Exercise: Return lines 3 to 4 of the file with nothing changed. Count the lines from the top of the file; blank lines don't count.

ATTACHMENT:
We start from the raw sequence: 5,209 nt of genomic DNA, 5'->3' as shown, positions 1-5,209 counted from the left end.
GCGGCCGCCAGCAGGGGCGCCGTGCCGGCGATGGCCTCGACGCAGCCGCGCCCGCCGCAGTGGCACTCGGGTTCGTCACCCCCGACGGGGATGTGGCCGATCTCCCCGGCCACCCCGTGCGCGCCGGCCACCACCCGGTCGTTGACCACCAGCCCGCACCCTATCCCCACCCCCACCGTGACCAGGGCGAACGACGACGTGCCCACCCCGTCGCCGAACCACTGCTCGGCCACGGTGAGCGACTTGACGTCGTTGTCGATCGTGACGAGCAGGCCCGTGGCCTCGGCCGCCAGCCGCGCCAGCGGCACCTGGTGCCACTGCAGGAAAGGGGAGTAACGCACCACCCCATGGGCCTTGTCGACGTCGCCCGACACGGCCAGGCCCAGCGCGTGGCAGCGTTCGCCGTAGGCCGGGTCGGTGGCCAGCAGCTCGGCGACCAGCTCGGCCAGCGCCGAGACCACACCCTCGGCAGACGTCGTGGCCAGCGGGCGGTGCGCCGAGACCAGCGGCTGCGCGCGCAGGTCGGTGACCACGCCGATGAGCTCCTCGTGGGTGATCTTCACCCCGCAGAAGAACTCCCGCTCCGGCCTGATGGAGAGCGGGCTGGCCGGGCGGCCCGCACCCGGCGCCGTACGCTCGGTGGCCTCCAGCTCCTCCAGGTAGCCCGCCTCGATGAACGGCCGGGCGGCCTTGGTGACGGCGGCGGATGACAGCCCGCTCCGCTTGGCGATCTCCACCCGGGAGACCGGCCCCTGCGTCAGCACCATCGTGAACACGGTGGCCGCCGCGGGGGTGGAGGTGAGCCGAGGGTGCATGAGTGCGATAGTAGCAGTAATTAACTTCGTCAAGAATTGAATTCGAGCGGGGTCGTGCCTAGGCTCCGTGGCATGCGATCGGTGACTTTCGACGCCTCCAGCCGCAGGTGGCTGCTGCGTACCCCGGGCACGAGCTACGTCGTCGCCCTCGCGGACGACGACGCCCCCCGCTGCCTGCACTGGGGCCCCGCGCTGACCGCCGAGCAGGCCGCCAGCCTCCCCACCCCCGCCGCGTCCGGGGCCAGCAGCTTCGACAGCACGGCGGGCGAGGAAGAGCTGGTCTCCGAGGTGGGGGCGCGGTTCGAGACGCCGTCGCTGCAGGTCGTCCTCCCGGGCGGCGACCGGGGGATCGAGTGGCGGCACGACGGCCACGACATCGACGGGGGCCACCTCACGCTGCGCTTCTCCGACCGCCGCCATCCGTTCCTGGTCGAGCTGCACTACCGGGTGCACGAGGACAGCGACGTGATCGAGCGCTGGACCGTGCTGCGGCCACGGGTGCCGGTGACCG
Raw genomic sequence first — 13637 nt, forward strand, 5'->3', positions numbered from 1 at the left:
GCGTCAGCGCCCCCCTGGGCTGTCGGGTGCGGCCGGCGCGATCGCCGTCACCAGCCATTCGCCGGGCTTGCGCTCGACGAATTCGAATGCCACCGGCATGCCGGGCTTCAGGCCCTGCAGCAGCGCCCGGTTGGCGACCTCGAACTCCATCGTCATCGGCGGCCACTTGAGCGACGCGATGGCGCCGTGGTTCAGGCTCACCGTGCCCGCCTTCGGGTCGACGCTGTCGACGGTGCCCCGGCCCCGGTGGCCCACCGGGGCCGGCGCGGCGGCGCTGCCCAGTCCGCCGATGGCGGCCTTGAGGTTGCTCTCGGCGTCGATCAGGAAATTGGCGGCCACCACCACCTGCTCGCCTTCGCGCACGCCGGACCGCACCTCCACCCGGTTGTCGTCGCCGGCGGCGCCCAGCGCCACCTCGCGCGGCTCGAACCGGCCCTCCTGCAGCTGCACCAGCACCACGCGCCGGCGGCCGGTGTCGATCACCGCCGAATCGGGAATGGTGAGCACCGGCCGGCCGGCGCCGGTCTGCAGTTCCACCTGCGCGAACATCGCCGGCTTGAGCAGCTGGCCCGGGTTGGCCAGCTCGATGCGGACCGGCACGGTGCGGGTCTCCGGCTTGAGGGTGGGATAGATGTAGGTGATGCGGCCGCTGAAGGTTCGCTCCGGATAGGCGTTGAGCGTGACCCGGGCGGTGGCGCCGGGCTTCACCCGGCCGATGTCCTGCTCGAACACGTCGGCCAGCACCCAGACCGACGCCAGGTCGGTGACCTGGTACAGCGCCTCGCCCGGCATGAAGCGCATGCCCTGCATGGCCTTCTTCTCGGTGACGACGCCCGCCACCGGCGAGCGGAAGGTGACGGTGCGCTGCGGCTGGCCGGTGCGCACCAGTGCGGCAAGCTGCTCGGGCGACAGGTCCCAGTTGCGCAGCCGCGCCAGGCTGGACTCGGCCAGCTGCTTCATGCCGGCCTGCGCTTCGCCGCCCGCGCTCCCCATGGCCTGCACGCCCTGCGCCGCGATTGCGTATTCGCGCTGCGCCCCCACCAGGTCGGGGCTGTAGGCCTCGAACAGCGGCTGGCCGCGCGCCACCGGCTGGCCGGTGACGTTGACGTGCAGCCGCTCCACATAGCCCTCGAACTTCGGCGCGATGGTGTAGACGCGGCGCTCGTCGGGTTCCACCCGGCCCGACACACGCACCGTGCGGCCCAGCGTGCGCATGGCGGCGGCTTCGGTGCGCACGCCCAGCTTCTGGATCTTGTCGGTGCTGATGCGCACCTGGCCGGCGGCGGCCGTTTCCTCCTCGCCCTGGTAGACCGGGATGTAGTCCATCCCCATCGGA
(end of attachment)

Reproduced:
Raw genomic sequence first — 13637 nt, forward strand, 5'->3', positions numbered from 1 at the left:
GCGTCAGCGCCCCCCTGGGCTGTCGGGTGCGGCCGGCGCGATCGCCGTCACCAGCCATTCGCCGGGCTTGCGCTCGACGAATTCGAATGCCACCGGCATGCCGGGCTTCAGGCCCTGCAGCAGCGCCCGGTTGGCGACCTCGAACTCCATCGTCATCGGCGGCCACTTGAGCGACGCGATGGCGCCGTGGTTCAGGCTCACCGTGCCCGCCTTCGGGTCGACGCTGTCGACGGTGCCCCGGCCCCGGTGGCCCACCGGGGCCGGCGCGGCGGCGCTGCCCAGTCCGCCGATGGCGGCCTTGAGGTTGCTCTCGGCGTCGATCAGGAAATTGGCGGCCACCACCACCTGCTCGCCTTCGCGCACGCCGGACCGCACCTCCACCCGGTTGTCGTCGCCGGCGGCGCCCAGCGCCACCTCGCGCGGCTCGAACCGGCCCTCCTGCAGCTGCACCAGCACCACGCGCCGGCGGCCGGTGTCGATCACCGCCGAATCGGGAATGGTGAGCACCGGCCGGCCGGCGCCGGTCTGCAGTTCCACCTGCGCGAACATCGCCGGCTTGAGCAGCTGGCCCGGGTTGGCCAGCTCGATGCGGACCGGCACGGTGCGGGTCTCCGGCTTGAGGGTGGGATAGATGTAGGTGATGCGGCCGCTGAAGGTTCGCTCCGGATAGGCGTTGAGCGTGACCCGGGCGGTGGCGCCGGGCTTCACCCGGCCGATGTCCTGCTCGAACACGTCGGCCAGCACCCAGACCGACGCCAGGTCGGTGACCTGGTACAGCGCCTCGCCCGGCATGAAGCGCATGCCCTGCATGGCCTTCTTCTCGGTGACGACGCCCGCCACCGGCGAGCGGAAGGTGACGGTGCGCTGCGGCTGGCCGGTGCGCACCAGTGCGGCAAGCTGCTCGGGCGACAGGTCCCAGTTGCGCAGCCGCGCCAGGCTGGACTCGGCCAGCTGCTTCATGCCGGCCTGCGCTTCGCCGCCCGCGCTCCCCATGGCCTGCACGCCCTGCGCCGCGATTGCGTATTCGCGCTGCGCCCCCACCAGGTCGGGGCTGTAGGCCTCGAACAGCGGCTGGCCGCGCGCCACCGGCTGGCCGGTGACGTTGACGTGCAGCCGCTCCACATAGCCCTCGAACTTCGGCGCGATGGTGTAGACGCGGCGCTCGTCGGGTTCCACCCGGCCCGACACACGCACCGTGCGGCCCAGCGTGCGCATGGCGGCGGCTTCGGTGCGCACGCCCAGCTTCTGGATCTTGTCGGTGCTGATGCGCACCTGGCCGGCGGCGGCCGTTTCCTCCTCGCCCTGGTAGACCGGGATGTAGTCCATCCCCATCGGA